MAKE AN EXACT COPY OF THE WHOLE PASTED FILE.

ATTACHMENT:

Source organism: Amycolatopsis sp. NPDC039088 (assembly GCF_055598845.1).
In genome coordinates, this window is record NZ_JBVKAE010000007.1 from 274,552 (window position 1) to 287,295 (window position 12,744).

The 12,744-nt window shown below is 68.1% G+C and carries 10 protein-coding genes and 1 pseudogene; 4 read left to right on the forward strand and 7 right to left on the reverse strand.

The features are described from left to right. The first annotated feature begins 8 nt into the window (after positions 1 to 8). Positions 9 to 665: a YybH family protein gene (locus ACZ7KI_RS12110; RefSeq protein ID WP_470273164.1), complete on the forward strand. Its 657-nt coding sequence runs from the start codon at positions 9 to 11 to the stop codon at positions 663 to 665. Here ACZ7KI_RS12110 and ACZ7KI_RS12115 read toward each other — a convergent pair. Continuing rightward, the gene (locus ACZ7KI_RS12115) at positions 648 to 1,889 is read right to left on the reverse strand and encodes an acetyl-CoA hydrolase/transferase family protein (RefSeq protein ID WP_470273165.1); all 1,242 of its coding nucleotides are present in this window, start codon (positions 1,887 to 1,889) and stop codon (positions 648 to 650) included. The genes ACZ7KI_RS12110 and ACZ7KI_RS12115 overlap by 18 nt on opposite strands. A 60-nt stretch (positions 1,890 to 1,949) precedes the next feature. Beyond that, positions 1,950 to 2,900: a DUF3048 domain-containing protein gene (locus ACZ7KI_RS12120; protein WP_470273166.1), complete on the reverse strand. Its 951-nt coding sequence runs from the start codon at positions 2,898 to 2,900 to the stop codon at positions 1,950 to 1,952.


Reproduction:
Source organism: Amycolatopsis sp. NPDC039088 (assembly GCF_055598845.1).
In genome coordinates, this window is record NZ_JBVKAE010000007.1 from 274,552 (window position 1) to 287,295 (window position 12,744).

The 12,744-nt window shown below is 68.1% G+C and carries 10 protein-coding genes and 1 pseudogene; 4 read left to right on the forward strand and 7 right to left on the reverse strand.

The features are described from left to right. The first annotated feature begins 8 nt into the window (after positions 1 to 8). Positions 9 to 665: a YybH family protein gene (locus ACZ7KI_RS12110; RefSeq protein ID WP_470273164.1), complete on the forward strand. Its 657-nt coding sequence runs from the start codon at positions 9 to 11 to the stop codon at positions 663 to 665. Here ACZ7KI_RS12110 and ACZ7KI_RS12115 read toward each other — a convergent pair. Continuing rightward, the gene (locus ACZ7KI_RS12115) at positions 648 to 1,889 is read right to left on the reverse strand and encodes an acetyl-CoA hydrolase/transferase family protein (RefSeq protein ID WP_470273165.1); all 1,242 of its coding nucleotides are present in this window, start codon (positions 1,887 to 1,889) and stop codon (positions 648 to 650) included. The genes ACZ7KI_RS12110 and ACZ7KI_RS12115 overlap by 18 nt on opposite strands. A 60-nt stretch (positions 1,890 to 1,949) precedes the next feature. Beyond that, positions 1,950 to 2,900: a DUF3048 domain-containing protein gene (locus ACZ7KI_RS12120; protein WP_470273166.1), complete on the reverse strand. Its 951-nt coding sequence runs from the start codon at positions 2,898 to 2,900 to the stop codon at positions 1,950 to 1,952.